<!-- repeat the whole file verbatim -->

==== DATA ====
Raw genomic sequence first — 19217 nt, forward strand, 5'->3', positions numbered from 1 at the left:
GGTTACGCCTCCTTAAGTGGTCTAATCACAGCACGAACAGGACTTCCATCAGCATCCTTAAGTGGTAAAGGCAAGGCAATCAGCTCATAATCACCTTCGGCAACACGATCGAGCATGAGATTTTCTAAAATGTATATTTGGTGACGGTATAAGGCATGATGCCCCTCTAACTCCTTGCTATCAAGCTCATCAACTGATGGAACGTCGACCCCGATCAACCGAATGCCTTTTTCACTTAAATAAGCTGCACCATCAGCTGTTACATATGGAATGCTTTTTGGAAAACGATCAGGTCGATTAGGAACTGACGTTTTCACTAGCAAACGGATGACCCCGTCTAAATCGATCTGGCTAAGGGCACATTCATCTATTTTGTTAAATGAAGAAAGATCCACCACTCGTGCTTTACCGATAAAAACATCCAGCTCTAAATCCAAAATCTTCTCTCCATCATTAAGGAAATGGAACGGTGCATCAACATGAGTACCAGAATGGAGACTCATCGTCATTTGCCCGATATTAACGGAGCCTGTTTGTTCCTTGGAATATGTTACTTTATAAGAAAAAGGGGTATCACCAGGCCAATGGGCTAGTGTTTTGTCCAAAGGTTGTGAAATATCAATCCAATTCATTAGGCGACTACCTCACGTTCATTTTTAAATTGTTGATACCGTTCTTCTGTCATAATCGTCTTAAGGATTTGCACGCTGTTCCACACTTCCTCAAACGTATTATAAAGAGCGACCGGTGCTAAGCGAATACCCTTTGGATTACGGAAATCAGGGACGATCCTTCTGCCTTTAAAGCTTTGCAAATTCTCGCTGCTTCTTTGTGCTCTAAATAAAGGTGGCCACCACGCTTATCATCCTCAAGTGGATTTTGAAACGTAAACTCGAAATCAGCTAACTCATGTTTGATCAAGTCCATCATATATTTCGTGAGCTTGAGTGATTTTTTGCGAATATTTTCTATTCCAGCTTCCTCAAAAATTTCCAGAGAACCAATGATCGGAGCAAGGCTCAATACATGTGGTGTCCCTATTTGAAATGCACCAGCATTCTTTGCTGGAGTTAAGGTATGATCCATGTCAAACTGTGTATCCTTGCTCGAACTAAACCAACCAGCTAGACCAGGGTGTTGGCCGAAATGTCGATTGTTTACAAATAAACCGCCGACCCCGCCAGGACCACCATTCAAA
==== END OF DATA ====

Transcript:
Raw genomic sequence first — 19217 nt, forward strand, 5'->3', positions numbered from 1 at the left:
GGTTACGCCTCCTTAAGTGGTCTAATCACAGCACGAACAGGACTTCCATCAGCATCCTTAAGTGGTAAAGGCAAGGCAATCAGCTCATAATCACCTTCGGCAACACGATCGAGCATGAGATTTTCTAAAATGTATATTTGGTGACGGTATAAGGCATGATGCCCCTCTAACTCCTTGCTATCAAGCTCATCAACTGATGGAACGTCGACCCCGATCAACCGAATGCCTTTTTCACTTAAATAAGCTGCACCATCAGCTGTTACATATGGAATGCTTTTTGGAAAACGATCAGGTCGATTAGGAACTGACGTTTTCACTAGCAAACGGATGACCCCGTCTAAATCGATCTGGCTAAGGGCACATTCATCTATTTTGTTAAATGAAGAAAGATCCACCACTCGTGCTTTACCGATAAAAACATCCAGCTCTAAATCCAAAATCTTCTCTCCATCATTAAGGAAATGGAACGGTGCATCAACATGAGTACCAGAATGGAGACTCATCGTCATTTGCCCGATATTAACGGAGCCTGTTTGTTCCTTGGAATATGTTACTTTATAAGAAAAAGGGGTATCACCAGGCCAATGGGCTAGTGTTTTGTCCAAAGGTTGTGAAATATCAATCCAATTCATTAGGCGACTACCTCACGTTCATTTTTAAATTGTTGATACCGTTCTTCTGTCATAATCGTCTTAAGGATTTGCACGCTGTTCCACACTTCCTCAAACGTATTATAAAGAGCGACCGGTGCTAAGCGAATACCCTTTGGATTACGGAAATCAGGGACGATCCTTCTGCCTTTAAAGCTTTGCAAATTCTCGCTGCTTCTTTGTGCTCTAAATAAAGGTGGCCACCACGCTTATCATCCTCAAGTGGATTTTGAAACGTAAACTCGAAATCAGCTAACTCATGTTTGATCAAGTCCATCATATATTTCGTGAGCTTGAGTGATTTTTTGCGAATATTTTCTATTCCAGCTTCCTCAAAAATTTCCAGAGAACCAATGATCGGAGCAAGGCTCAATACATGTGGTGTCCCTATTTGAAATGCACCAGCATTCTTTGCTGGAGTTAAGGTATGATCCATGTCAAACTGTGTATCCTTGCTCGAACTAAACCAACCAGCTAGACCAGGGTGTTGGCCGAAATGTCGATTGTTTACAAATAAACCGCCGACCCCGCCAGGACCACCATTCAAA